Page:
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Avery Williams emerges as reliable returner in year 1 — Rookie Review

Williams finished in the top 25 in kick return and punt return yards in 2021.

Editor's Note:This story is a part of the Rookie Review series, which evaluates each individual of the Falcons 2021 rookie class, how they performed in Year one and what's ahead for them in Year two.

When the Falcons signed Cordarrelle Patterson, many were unsure what position he would play; even he did not know, saying, "If they want me to play running back, quarterback, tight end, kick returner, punt returner, it doesn't matter" in training camp. Still, it seemed to be obvious that he would at least be the Falcons' primary kick returner.

Patterson is arguably the greatest kick returner in NFL history. His eight kickoff return touchdowns are tied for the most ever.

But as anyone reading this knows now, Patterson had the best season of his nine-year career in 2021. He shined as a wide receiver and running back and took a step back in the return game because of his usage on offense.

And in came Avery Williams.


Williams, a fifth-round pick out of Boise State in 2021, was a standout special teams player in college. Williams was named the Mountain West special teams player of the year in 2019, and returned two punt returns, two kick returns, and blocked two punts during his senior season.

That play translated to the NFL.

Williams thrived as the Falcons' primary return man ranking in the top 25 in punt and kick return yards in the league.

"He continues to get better with his overall football IQ and football knowledge and understanding the game, understanding the type of punters and kickers that he's going against," Special Teams Coordinator Marquice Williams said ahead of the Falcons season finale. "... His best days of playing in the NFL, I believe, are yet to come."

While Williams shined as a return man, he also played in the Falcons secondary. Williams appeared in the nickel cornerback role for seven games, playing a season-high of 50 snaps against the Washington Football Team in week four.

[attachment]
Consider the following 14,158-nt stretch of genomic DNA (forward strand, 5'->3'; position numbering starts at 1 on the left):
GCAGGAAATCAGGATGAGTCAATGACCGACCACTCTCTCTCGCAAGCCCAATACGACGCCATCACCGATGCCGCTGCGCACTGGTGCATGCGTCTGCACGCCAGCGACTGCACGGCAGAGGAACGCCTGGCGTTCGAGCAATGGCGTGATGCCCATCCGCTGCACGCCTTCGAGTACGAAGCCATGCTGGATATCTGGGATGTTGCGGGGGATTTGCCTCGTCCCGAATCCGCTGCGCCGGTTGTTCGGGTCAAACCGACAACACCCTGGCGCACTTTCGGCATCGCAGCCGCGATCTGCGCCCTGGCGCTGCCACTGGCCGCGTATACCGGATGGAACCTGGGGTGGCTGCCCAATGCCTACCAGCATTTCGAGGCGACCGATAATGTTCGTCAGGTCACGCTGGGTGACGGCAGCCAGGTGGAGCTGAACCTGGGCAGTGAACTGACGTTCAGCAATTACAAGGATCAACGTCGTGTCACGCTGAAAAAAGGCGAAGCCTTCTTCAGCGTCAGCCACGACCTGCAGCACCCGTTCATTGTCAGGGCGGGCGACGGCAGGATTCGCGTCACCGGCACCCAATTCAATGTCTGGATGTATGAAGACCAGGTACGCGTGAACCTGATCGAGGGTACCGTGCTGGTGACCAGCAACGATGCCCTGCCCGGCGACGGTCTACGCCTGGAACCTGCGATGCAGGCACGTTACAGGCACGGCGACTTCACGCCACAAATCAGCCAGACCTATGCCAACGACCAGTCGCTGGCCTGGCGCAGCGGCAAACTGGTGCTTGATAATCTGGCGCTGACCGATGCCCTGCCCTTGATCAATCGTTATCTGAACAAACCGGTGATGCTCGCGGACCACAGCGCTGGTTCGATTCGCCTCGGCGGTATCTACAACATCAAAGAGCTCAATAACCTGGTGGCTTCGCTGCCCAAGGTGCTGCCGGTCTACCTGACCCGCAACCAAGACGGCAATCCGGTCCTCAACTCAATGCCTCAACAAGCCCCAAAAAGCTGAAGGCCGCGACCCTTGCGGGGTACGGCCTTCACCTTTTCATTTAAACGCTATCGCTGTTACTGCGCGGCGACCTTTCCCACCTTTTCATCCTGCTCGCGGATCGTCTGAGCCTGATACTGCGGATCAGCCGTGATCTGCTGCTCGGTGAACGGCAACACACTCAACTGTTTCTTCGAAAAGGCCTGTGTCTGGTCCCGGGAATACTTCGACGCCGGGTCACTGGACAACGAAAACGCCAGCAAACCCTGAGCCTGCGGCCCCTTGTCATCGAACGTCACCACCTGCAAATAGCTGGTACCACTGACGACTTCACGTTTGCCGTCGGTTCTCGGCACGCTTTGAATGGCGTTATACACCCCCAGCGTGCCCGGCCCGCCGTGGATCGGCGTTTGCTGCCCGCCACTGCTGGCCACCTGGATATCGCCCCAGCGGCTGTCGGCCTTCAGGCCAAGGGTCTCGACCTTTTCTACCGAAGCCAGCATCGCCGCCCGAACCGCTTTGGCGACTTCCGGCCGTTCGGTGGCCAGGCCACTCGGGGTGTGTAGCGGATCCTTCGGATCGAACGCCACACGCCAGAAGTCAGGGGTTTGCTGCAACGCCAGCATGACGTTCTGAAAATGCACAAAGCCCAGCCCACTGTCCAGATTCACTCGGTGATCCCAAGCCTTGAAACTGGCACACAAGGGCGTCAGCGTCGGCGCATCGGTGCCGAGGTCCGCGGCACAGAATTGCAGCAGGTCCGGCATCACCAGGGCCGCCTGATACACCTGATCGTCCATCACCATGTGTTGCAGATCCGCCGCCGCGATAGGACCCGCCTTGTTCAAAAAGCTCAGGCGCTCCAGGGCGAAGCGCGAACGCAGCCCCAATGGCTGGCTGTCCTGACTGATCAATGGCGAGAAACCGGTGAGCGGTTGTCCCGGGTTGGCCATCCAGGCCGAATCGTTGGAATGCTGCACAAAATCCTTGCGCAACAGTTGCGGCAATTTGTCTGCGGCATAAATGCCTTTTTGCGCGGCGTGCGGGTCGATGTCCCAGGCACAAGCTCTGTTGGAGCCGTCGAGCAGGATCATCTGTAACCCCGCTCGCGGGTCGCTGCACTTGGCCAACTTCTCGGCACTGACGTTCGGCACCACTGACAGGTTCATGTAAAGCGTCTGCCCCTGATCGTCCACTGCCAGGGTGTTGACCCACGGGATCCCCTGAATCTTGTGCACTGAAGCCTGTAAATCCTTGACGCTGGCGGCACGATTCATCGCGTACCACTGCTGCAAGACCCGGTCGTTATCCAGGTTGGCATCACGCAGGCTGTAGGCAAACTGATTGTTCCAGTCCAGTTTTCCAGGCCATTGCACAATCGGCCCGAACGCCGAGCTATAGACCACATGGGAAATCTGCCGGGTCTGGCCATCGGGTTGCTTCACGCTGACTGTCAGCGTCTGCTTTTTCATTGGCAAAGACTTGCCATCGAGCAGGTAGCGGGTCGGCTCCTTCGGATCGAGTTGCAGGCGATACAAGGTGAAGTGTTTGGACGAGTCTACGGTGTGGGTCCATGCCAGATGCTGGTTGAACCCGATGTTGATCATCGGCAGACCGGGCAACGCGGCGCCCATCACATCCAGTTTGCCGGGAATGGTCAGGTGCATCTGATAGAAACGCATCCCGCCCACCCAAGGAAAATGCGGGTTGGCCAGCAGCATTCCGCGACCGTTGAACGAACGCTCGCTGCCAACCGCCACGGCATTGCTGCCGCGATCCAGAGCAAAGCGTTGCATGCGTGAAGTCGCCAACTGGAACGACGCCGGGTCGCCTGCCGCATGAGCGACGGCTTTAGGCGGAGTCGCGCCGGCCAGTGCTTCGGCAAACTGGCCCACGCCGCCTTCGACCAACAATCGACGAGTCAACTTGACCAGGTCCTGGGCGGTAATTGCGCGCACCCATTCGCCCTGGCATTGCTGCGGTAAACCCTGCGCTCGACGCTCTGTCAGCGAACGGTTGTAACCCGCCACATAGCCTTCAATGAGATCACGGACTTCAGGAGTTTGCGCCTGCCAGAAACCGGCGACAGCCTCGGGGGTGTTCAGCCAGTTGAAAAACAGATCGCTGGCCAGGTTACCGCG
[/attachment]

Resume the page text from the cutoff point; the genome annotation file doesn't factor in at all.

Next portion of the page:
A look back: 18 games | 490 kick return yards | 21.3 kick return average | 153 punt return yards | 7.7 yards per return | overall PFF return grade 71.1

Stats as a cornerback: 7 games | no interceptions | no pass deflections | 14 tackles | No sacks | Three QB hits | 80.0 percent of targets caught | overall defensive PFF grade 48.0

What Williams learned in 2021: Adjusting to the many different ways NFL punters can kick the ball.

"The biggest difference is the punters you're going against," Williams said. "There's a whole bunch of different looks in terms of their punt direction. I mean, even the way they kick it in terms of the way the ball spins, the way it rotates if it's their right foot or left foot. We've had a lot of different styles of punts this year that you might not have seen at the college level."

Williams adjusted by using the Jugs machine – the device that shoots out passes, punts and kickoffs to any precise spot on your field at any speed or distance – and practicing with the Falcons' punters, a position that has had a lot of turnover this season. From Cameron Nizialek to Dustin Colquitt to Thomas Morstead, Williams had the opportunity to see many different mechanics in practice which helped him.

Areas for improvement: It seems that Williams has solidified himself as the Falcons returner, but if he ever hopes to become a more significant part of the Falcons defense, he will have to grow in coverage. Williams' overall PFF defensive grade was the lowest among the cornerbacks' group, tied with Darren Hall, who played over 150 more snaps.

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